The way The Killing and the shows that came in its wake, forming the genre that would become known as Nordic Noir, wrote for women was vital in establishing such a strong following. There were the compelling lead characters of Lund, Birgitte Nyborg and Katrine Fonsmark in political thriller Borgen and Sofie Helin's socially awkward, brilliantly bolshy Saga Norén in The Bridge but also major, three-dimensional supporting roles, often in positions of seniority. The Killing pointed the way to a brighter future, albeit one in which no dingy basement, disused factory or deserted warehouse was too dark to venture into alone, without calling for back-up, and with only a trademark Faroe Isle jumper or leather trousers plus tiny police issue torch for protection.
Adrian Lobb

The Wonderful And Frightening World Of Mark E. Smith (2004)

"It's good being a Smith," smiles Mark E. Smith as the opening credits roll, "you can get away with murder." The Wonderful And Frightening World Of Mark E. Smith is a documentary that aims to capture the tumultuous career of the Fall across one short hour – broadcast in 2004, it came at a time of renewed interest in the group. A whistle-stop tour of key moments in the band's career, it's a fittingly erratic portrait rich in live footage and crackling interviews with Smith himself, alongside well-curated talking heads. Watch the delightful footage of the band's final Peel session, including Smith's isolated vocals, and the DJ's own fond musings.

An infant Stewart Lee with school-disco haircut enthusiastically discusses 'Hip Priest'; a very timid Marc Riley reflects on his years in the band; a young Ben Pritchard smiles smugly through his interview, seemingly unaware that his own departure from the group was inevitably on the cards.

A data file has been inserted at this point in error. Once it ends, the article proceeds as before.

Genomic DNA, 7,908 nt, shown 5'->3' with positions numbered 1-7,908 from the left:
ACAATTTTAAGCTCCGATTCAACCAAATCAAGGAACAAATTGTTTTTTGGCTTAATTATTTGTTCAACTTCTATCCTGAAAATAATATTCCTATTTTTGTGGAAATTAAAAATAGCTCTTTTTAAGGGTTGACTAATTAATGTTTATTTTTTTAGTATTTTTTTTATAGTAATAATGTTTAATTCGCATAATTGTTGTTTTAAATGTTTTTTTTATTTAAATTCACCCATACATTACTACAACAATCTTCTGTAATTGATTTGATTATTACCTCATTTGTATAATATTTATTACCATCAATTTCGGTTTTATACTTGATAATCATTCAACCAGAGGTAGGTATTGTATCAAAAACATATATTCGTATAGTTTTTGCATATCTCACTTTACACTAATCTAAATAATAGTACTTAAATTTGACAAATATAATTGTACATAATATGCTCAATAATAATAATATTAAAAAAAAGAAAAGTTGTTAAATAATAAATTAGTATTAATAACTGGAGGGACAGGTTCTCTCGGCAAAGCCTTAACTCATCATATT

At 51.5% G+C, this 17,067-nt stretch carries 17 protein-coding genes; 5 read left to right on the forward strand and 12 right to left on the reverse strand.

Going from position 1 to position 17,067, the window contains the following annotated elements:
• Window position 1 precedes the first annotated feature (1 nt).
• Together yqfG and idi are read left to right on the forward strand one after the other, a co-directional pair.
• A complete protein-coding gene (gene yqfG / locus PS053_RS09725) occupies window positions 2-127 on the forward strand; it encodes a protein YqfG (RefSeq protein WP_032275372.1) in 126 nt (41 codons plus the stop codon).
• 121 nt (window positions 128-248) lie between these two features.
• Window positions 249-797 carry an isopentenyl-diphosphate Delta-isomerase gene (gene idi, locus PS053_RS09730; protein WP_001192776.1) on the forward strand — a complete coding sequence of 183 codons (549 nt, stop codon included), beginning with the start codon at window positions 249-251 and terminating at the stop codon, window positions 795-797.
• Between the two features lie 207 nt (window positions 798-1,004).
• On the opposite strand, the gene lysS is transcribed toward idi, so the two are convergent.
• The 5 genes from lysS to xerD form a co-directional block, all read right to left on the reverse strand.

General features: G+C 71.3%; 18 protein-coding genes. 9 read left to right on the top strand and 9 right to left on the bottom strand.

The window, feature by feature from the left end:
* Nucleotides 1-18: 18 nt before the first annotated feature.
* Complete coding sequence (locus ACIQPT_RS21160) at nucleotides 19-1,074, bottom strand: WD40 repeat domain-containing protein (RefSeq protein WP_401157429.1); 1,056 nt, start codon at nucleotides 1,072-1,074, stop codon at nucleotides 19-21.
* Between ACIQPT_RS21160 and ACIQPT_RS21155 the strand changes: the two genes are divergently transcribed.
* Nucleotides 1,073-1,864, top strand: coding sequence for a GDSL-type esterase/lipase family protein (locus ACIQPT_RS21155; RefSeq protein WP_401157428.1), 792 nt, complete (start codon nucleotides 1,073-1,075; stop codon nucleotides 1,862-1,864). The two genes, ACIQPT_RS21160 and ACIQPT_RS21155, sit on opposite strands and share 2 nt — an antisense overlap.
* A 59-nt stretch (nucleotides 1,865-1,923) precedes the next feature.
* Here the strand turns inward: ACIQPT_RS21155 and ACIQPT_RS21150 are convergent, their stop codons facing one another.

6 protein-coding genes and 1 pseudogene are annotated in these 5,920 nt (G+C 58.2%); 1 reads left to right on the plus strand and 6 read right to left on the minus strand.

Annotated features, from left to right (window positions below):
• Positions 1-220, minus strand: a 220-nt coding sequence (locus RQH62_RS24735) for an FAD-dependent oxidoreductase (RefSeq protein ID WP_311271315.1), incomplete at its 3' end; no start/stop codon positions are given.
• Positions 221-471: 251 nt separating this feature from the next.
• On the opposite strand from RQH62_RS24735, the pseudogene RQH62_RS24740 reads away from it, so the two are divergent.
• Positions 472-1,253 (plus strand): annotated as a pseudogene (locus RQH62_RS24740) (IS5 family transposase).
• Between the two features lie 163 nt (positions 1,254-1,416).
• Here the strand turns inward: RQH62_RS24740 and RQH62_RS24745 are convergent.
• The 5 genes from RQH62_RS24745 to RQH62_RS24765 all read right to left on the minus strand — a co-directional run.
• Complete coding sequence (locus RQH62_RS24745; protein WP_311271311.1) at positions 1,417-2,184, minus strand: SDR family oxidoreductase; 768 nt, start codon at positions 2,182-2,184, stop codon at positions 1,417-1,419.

It's the interviews with Smith, however, that provide the highlights. "I'm getting really good at singing now, after 25 years," he croaks at the end: "honestly." Throughout, he offers retrospective commentary on Fall groups past, and does so on top form too: "Friel. Bramah. Baines. They realised that their true mission (in life) was to be in The Fall."

It's but a fleeting snapshot of The Fall's musical brilliance and Mark E. Smith's psychic genius, but nonetheless, The Wonderful And Frightening World Of Mark E. Smith remains the best TV document of British music's great outliers.
Cal Cashin

Night On Film: An A-Z Of The Dark (2011)

What I love about BBC4's output is the themed series they sometimes programme. These broadcasts hark back in spirit – and pilfer some presentational tricks – from the public information films of the 1940s and '50s. Or even those classic 1970s Open University programmes where various unkempt hairies would rabbit on about algae in test tubes. Best of all these kinds of broadcasts were a clear rejection of the dreaded talking heads format that – in my books – nearly destroyed intelligent television for good.

The programmes were also gloriously sensual. Laid out like a good quality tablecloth, they were never rushed and were attentive to overlooked details, often delighting in paddling about in the cultural arcana found in the Beeb's library. There was a secrecy about them, too, an idea that only you and some retired engineer in Pontefract got the beauty or cultural significance of a particular clip.

I loved the way the broadcasts could also surreptitiously slip "heads" music into the background. It all seemed cosy and nostalgic enough to the Great British Public who were doubtless not paying much attention, half asleep in their chair after a Nando's blow out, but it was proper operation notes from underground stuff. Thus, the listener was more likely to catch a snippet of Cluster or James Yorkston than be confronted by some everyman dayglo pop blaring.